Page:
Today, Cisco Talos is disclosing a command injection vulnerability in Netgate pfSense system_advanced_misc.php powerd_normal_mode. pfSense is a free and open source firewall and router that also features unified threat management, load balancing, multi WAN, and more.

In accordance with our coordinated disclosure policy, Cisco Talos worked with Netgate to ensure that these issues are resolved and that an update is available for affected customers.

Friday, November 30, 2018

Threat Roundup for Nov. 23 to Nov. 30



Today, Talos is publishing a glimpse into the most prevalent threats we've observed between Nov. 23 and Nov. 30. As with previous roundups, this post isn't meant to be an in-depth analysis. Instead, this post will summarize the threats we've observed by highlighting key behavioral characteristics, indicators of compromise, and discussing how our customers are automatically protected from these threats.

As a reminder, the information provided for the following threats in this post is non-exhaustive and current as of the date of publication. Additionally, please keep in mind that IOC searching is only one part of threat hunting. Spotting a single IOC does not necessarily indicate maliciousness. Detection and coverage for the following threats is subject to updates, pending additional threat or vulnerability analysis. For the most current information, please refer to your Firepower Management Center, Snort.org, or ClamAV.net.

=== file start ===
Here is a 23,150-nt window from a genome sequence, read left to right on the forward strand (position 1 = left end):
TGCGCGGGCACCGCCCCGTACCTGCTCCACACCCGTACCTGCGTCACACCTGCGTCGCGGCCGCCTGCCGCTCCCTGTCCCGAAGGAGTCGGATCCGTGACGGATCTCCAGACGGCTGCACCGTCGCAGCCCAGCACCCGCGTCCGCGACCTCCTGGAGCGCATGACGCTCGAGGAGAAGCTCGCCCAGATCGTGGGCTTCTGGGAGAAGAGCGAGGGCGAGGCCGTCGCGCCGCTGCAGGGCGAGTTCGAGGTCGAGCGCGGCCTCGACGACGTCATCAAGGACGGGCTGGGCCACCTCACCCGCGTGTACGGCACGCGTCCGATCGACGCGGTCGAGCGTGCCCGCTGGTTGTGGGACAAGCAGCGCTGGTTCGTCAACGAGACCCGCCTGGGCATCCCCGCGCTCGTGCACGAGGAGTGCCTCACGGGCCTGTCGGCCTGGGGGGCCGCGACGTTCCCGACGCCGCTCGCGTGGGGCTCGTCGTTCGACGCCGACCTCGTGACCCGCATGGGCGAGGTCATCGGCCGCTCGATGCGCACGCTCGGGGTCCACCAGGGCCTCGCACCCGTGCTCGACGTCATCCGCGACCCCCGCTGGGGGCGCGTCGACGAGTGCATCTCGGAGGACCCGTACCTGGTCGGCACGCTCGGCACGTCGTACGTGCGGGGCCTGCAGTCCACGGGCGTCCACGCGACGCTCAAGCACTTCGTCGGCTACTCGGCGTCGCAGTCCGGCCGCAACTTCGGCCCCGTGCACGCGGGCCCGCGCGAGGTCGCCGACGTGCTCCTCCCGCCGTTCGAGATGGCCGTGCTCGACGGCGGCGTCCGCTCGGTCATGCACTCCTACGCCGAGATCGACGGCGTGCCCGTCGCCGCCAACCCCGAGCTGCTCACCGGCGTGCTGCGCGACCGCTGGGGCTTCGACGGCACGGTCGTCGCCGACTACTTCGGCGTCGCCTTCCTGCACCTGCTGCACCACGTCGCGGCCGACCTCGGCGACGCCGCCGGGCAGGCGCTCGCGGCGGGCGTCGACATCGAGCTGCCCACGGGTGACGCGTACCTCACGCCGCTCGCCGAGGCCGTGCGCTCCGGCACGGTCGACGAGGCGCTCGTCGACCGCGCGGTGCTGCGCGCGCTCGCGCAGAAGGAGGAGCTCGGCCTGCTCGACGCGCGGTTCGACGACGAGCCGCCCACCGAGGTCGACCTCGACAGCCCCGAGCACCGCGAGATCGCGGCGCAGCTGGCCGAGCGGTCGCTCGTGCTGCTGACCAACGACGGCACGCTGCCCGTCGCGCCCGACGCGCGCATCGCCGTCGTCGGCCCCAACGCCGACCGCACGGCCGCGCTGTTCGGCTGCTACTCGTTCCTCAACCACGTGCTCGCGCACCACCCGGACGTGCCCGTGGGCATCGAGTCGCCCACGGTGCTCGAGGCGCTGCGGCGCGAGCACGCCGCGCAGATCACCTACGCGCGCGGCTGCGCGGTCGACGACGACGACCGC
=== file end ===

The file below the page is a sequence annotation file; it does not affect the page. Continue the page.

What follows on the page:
Tuesday, November 27, 2018

DNSpionage Campaign Targets Middle East

This blog post was authored by Warren Mercer and Paul Rascagneres.

Update 2018-11-27 15:30:00 EDT: A Russian-language document has been removed. Subsequent analysis leads us to believe it is unrelated to this investigation.

Executive Summary


Cisco Talos recently discovered a new campaign targeting Lebanon and the United Arab Emirates (UAE) affecting .gov domains, as well as a private Lebanese airline company. Based on our research, it's clear that this adversary spent time understanding the victims' network infrastructure in order to remain under the radar and act as inconspicuous as possible during their attacks.

Based on this actor's infrastructure and TTPs, we haven't been able to connect them with any other campaign or actor that's been observed recently. This particular campaign utilizes two fake, malicious websites containing job postings that are used to compromise targets via malicious Microsoft Office documents with embedded macros. The malware utilized by this actor, which we are calling "DNSpionage," supports HTTP and DNS communication with the attackers.